Rooted in history, the small city of Gulbarga, now known as Kalaburagi, in Karnataka, is speckled with monuments that date from the 13th to the 15th centuries and reflect the architectural prowess of the rulers of the erstwhile medieval Bahamani kingdom (1347-1526). Holding the grand Gulbarga Fort at its heart, the city also boasts the oldest mosque of the state, Jumma Masjid, which sits within the fort. It is said that Gulbarga draws its name from Persian words 'gul', which means flower and 'berg' which means leaf.

In the early 14th century, Gulbarga became a part of the Delhi Sultanate and was taken over by Mohammed bin Tughlaq. Till his death, Gulbarga remained with the Delhi Sultanate and then was taken over by the Bahamani kingdom. In its heydays, the city served as the capital of the Bahamani rulers between 1347 and 1428. In the 17th century, Mughal emperor Aurangzeb annexed and inducted it into the Mughal empire, from where it went into the hands of the erstwhile rulers of Hyderabad in the 18th century.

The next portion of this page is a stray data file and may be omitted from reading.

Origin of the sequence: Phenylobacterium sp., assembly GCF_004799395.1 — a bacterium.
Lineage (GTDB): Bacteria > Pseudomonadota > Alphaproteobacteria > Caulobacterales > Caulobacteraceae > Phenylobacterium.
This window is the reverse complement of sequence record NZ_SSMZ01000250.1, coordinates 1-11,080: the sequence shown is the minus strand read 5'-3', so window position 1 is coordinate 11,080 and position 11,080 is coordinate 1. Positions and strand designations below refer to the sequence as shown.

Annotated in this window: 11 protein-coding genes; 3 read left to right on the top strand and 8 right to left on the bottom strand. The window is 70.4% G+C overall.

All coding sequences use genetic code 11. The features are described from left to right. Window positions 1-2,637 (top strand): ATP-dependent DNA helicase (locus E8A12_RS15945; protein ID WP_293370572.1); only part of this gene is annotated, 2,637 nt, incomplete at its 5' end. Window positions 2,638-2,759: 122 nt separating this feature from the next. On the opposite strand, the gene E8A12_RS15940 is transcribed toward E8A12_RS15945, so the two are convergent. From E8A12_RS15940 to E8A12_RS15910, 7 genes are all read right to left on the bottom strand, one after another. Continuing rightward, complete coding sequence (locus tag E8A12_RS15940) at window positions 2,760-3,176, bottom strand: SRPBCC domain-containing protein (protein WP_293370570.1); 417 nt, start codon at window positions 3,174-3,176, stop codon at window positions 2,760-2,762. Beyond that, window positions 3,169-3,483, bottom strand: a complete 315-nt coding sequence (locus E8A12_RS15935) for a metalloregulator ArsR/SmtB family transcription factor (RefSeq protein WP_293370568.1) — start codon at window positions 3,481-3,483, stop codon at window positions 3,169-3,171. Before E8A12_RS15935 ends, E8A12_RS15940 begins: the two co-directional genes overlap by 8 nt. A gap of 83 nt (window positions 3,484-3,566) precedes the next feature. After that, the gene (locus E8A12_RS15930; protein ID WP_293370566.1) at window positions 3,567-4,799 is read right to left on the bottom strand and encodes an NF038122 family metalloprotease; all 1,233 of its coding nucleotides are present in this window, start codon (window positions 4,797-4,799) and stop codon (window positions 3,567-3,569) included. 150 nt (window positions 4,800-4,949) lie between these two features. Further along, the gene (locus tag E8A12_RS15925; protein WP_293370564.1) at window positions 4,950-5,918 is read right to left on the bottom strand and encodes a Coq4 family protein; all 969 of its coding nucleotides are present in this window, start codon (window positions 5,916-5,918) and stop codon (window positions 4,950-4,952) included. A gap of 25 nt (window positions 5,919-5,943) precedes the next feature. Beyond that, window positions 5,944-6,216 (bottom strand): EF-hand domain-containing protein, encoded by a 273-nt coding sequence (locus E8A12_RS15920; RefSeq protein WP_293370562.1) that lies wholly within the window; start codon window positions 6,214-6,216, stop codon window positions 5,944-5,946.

Located around 620 km from Bengaluru and 220 km from Hyderabad, it is at Gulbarga that the annual Urs Festival is held at the tomb of Khwaja Bande Nawaz to commemorate the revered Sufi saint's death anniversary. Around 40 km from the city lie Jain temples on the banks of River Bhima in Jevargi, while the Jaladurga Falls on River Krishna is situated around 120 km away.